Once your chilli plant starts to produce flowers, you are doing well! Soon you will be enjoying the fruits of your labour, but now is a good time to highlight the importance of plant nutrition.
A lot is going when your chilli plant is in the flowering and fruiting stage and you will need to make sure that your plant has the correct nutrients it requires in order to produce big juicy chillies. You can feed your chilli plant with a general tomato fertiliser as chilli and tomato plants are very similar, however it is much better to feed your chili plants with a special chilli fertiliser, as they do have specific nutritional requirements – Chilli Focus fertiliser produces very tasty and juicy chillies and is organic based.
Remember to feed your chilli plant twice a week when it is fruiting and once a week at all other times to make sure it has all the nutrients it needs throughout the different stages of growth. This also makes your plants strong when it comes to “overwinter” them for next season.
Pollinating the flowers on your chilli plant
Unless your plants are outside where they are naturally pollinated by insects and the wind, then you will need to pollinate the flowers yourself as they open on your plant. You can do this with a small soft brush by gently dusting each flower. You will then notice over the next week or so that the flowers start to fall off and the fruits will begin to grow.
Chilli plants can also easily cross-pollinate with one another by insects or by air if the plants are close to each other, so if you are growing several different varieties, you may want to keep them apart as you will probably end up with some hybrids chillies.
Finally, make sure your plant gets lots of sunlight during this period and you will have some great tasting chillies at the end of the season!
Overwintering your chilli plants for next season’s crop
A common misconception is that chillies are annuals, but they can and will come back year after year, producing more and more chillies each season. Overwintering, as it is called, is the process of making sure your plant is ready to “sleep” for the winter. Feeding your plant well throughout the year can help make it’s roots and stem strong enough for the cold months ahead.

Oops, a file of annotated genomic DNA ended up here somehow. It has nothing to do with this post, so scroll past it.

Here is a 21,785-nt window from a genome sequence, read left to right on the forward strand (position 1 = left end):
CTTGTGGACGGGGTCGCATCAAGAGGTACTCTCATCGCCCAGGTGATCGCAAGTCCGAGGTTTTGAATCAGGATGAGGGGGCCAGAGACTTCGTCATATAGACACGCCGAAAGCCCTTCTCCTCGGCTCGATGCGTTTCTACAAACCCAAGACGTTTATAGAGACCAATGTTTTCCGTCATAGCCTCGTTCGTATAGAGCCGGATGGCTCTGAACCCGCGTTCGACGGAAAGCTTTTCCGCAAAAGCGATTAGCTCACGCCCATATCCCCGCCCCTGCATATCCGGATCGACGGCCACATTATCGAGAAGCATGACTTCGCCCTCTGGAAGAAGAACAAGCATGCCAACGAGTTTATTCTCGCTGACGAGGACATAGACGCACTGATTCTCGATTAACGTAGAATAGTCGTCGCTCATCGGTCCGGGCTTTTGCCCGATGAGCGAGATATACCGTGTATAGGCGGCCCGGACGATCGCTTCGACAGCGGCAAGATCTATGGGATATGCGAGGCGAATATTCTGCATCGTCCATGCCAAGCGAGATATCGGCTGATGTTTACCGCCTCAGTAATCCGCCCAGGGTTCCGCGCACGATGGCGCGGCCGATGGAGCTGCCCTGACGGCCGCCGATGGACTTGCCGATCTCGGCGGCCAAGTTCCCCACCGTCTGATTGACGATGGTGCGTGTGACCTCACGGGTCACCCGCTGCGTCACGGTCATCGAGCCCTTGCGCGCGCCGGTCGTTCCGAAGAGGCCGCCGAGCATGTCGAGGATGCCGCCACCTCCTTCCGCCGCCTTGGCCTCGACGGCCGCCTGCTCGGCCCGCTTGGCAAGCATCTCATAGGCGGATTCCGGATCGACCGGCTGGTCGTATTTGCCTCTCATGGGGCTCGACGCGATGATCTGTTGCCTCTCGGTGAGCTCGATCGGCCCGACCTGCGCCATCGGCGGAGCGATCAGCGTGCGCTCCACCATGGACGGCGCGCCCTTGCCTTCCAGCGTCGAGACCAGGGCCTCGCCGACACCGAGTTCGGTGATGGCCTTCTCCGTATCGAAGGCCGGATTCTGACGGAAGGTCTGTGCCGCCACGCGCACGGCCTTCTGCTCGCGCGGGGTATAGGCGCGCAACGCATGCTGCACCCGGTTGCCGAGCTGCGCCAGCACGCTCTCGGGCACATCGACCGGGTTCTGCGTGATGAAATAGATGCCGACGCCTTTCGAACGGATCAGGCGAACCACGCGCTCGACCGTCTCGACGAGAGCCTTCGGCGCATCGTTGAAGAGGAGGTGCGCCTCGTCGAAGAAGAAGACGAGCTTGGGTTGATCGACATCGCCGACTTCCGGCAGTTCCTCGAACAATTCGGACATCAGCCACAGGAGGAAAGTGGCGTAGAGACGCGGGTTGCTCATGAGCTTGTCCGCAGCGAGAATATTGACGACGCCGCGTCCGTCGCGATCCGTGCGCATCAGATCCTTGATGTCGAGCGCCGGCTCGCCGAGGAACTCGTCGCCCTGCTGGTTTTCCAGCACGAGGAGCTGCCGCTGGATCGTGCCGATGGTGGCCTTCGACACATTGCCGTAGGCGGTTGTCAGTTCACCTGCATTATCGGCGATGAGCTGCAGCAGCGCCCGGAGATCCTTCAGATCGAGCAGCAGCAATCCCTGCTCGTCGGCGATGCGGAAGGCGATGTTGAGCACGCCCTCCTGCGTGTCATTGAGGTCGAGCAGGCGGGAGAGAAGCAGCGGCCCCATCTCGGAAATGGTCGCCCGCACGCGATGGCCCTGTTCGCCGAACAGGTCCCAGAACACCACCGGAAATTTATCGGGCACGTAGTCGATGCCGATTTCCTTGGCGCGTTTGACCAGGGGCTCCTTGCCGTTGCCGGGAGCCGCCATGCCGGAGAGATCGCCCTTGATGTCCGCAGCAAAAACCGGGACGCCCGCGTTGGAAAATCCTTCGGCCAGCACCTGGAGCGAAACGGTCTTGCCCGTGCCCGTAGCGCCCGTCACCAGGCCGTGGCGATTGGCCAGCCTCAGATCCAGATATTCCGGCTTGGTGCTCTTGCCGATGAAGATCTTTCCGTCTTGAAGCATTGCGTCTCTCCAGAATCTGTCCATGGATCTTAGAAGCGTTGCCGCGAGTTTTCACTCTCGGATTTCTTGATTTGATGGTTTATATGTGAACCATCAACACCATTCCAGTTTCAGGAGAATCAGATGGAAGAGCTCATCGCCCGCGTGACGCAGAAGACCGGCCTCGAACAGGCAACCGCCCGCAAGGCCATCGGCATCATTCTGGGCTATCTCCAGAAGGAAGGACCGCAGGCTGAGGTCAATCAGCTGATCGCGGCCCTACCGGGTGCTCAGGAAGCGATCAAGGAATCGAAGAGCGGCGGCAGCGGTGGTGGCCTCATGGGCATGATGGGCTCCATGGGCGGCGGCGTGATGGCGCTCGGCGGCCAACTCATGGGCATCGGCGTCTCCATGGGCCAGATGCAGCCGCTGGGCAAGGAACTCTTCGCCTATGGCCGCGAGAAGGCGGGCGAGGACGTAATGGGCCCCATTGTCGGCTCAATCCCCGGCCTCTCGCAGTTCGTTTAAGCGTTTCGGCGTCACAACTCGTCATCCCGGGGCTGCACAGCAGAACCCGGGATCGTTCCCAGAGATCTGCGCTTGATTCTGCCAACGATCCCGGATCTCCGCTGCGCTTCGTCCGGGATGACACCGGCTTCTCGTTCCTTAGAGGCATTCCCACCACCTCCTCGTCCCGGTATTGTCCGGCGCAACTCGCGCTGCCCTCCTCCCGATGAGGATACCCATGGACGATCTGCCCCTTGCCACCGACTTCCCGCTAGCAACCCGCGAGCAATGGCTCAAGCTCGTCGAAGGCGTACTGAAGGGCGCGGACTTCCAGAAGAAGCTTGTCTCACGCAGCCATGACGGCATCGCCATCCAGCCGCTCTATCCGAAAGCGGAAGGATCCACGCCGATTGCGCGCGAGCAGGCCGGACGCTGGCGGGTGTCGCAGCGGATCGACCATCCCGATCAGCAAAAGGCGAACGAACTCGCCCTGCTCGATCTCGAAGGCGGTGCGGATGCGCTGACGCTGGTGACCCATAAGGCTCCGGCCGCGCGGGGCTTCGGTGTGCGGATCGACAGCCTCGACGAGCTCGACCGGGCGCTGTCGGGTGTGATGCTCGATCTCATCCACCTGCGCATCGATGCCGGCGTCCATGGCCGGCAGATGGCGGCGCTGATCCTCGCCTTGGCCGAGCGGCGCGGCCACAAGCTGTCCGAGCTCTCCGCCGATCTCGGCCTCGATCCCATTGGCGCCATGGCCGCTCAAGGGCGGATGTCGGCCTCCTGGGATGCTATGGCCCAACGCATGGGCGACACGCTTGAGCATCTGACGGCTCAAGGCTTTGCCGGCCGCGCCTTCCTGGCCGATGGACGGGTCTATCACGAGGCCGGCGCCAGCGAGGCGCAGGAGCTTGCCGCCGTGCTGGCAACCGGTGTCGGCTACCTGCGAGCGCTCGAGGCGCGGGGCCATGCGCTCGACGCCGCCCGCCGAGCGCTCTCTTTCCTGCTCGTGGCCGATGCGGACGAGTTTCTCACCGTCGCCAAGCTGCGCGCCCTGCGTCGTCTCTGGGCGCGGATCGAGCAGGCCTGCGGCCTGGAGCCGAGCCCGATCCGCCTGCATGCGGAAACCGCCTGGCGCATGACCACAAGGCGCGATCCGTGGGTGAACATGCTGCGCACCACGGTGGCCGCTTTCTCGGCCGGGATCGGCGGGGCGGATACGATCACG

With a little care, a properly over-wintered chilli plant can bring a larger harvest, which will also arrive a little earlier in the season compared to growing again from seed. This is because when your plant “wakes up” in the spring, it already has an established root ball, so has a head start in the growing cycle.
The first thing to do when overwintering your chile plants is to pick all of the chillies from the plant when the growing season is over – this tells the plant to produce more in future.
Next you can prune back the plant to approximately 1/3 of its original height. This may sound harsh, but it allows the plant to conserve its energy for the next growing season by not having to maintain all that extra foliage, a bit like when you prune back a rose.
You will also need to keep your plants somewhere with a warm average temperature, where it doesn’t get too chilly in the night. Remember that you plant will also require a lot less water while it is dormant – once every 2 weeks is enough. Again, you can use your finger to test this.
Your plant will slow its growth as it goes into hibernation, so don’t worry if you don’t see any new shoots for a while. Come spring time, give it a few weeks and your plant will start to shoot and burst into life, read for the new years growing season with more chillies than you ever imagined! So, what are you waiting for, plant your chili seeds now and soon you could be enjoying plentiful fresh chillies that you can cook and entertain with.